From the Editor (August 2005)
I’ll start this issue with a basic premise: names are important. Economist Steven Levitt says that a baby’s name indicates the parents’ socio-economic and educational background. The name Marie-Claire is popular among high society, whereas Angel, Heaven and Misty are basically reserved for women who jump out of giant cakes.
In fiction, names matter, too. Good character names mean that a story will be sipping champagne with tycoons and celebrities. Bad character names doom a story to grinding the pole at the Booby Bungalow.
I bring this up for two reasons:
1. A recent rash of births among my peers has yielded some terrible baby names
You see, creating children is like creating fictional characters. Both are usually done while intoxicated, and this should be avoided. It inevitably leads to regretful mornings after, bitter lawsuits and weird stains on the bed. It also leads to trendy-yet-mundane names such as Hunter or Dylan or even Hunter-Dylan. The only name that should ever follow “Hunter” is “Gatherer.” If your child/character isn’t hunting mastadons or gathering berries, then think of another name.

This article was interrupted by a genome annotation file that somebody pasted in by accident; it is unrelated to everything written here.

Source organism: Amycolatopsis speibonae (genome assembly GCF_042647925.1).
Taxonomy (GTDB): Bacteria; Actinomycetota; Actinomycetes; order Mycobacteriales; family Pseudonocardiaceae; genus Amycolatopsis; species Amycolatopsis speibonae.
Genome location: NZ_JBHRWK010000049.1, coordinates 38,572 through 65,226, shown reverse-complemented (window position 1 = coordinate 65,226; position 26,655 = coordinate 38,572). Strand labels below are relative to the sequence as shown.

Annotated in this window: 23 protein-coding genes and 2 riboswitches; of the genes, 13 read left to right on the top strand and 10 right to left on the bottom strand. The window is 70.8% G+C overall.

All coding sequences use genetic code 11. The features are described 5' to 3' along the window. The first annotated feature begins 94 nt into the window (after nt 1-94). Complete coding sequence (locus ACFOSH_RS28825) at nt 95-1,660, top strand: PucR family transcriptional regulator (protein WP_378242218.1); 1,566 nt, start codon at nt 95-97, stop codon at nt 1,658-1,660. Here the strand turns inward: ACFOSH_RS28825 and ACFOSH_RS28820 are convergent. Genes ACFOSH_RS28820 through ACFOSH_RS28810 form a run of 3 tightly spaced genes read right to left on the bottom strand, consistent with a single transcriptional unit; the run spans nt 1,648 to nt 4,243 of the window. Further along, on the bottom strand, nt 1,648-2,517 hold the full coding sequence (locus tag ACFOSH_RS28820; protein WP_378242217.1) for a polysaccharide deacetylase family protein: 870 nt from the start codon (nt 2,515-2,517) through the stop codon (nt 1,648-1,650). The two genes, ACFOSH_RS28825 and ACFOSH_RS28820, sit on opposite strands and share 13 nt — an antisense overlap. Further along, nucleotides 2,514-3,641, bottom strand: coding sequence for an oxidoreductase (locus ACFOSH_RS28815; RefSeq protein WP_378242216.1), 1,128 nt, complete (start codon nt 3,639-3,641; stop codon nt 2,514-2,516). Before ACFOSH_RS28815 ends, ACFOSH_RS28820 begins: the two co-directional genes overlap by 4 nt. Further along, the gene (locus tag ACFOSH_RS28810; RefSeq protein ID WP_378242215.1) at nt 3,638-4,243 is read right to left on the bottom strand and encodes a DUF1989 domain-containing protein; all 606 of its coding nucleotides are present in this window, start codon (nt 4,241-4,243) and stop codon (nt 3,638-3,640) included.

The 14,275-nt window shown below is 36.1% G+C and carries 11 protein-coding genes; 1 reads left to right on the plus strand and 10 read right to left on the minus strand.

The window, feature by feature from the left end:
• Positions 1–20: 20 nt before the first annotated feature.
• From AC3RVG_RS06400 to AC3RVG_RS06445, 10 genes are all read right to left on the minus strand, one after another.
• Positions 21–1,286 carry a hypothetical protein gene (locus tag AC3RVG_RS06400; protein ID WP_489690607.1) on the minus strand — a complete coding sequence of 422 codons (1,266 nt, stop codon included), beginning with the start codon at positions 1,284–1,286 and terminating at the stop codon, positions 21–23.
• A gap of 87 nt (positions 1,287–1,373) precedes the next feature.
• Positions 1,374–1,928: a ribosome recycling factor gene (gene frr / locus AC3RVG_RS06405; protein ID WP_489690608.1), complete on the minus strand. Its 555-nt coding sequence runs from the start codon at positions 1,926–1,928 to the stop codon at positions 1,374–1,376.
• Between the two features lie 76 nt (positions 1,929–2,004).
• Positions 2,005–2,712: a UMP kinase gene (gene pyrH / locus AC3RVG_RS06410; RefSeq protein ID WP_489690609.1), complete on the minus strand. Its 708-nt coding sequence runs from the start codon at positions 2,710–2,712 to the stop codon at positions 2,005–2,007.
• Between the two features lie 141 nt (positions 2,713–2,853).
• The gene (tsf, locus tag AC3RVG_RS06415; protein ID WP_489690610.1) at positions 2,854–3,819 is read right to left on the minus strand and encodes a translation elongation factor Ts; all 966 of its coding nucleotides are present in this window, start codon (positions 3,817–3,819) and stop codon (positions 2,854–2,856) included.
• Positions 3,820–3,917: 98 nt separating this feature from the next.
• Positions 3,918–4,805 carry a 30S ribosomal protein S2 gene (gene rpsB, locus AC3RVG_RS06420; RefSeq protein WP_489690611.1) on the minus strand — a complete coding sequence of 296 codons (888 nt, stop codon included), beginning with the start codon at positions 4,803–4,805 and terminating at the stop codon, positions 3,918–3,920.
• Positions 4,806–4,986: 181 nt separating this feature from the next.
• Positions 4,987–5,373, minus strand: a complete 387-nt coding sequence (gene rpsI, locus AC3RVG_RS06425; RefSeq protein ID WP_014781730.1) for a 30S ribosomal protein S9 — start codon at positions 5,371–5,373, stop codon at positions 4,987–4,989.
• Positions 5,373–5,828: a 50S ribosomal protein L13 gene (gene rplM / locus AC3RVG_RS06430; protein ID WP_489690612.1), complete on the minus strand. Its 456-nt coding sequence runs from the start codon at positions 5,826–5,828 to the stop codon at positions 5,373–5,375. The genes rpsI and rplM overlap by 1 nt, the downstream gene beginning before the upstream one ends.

But I tire of this discussion. I have a birthday coming up, and I need to pre-order my birthday cake. It’ll be filled with creamy Misty goodness.
Michael Haislip is the editor of AntiMuse. For 6 years, he published the cult favorite American Assassin magazine, churning out almost 1000 pages of commentary and humor in that span. In his spare time, Michael is a freelance writer and musician. He also wishes it known that he has the longest biography out of all the staff writers.
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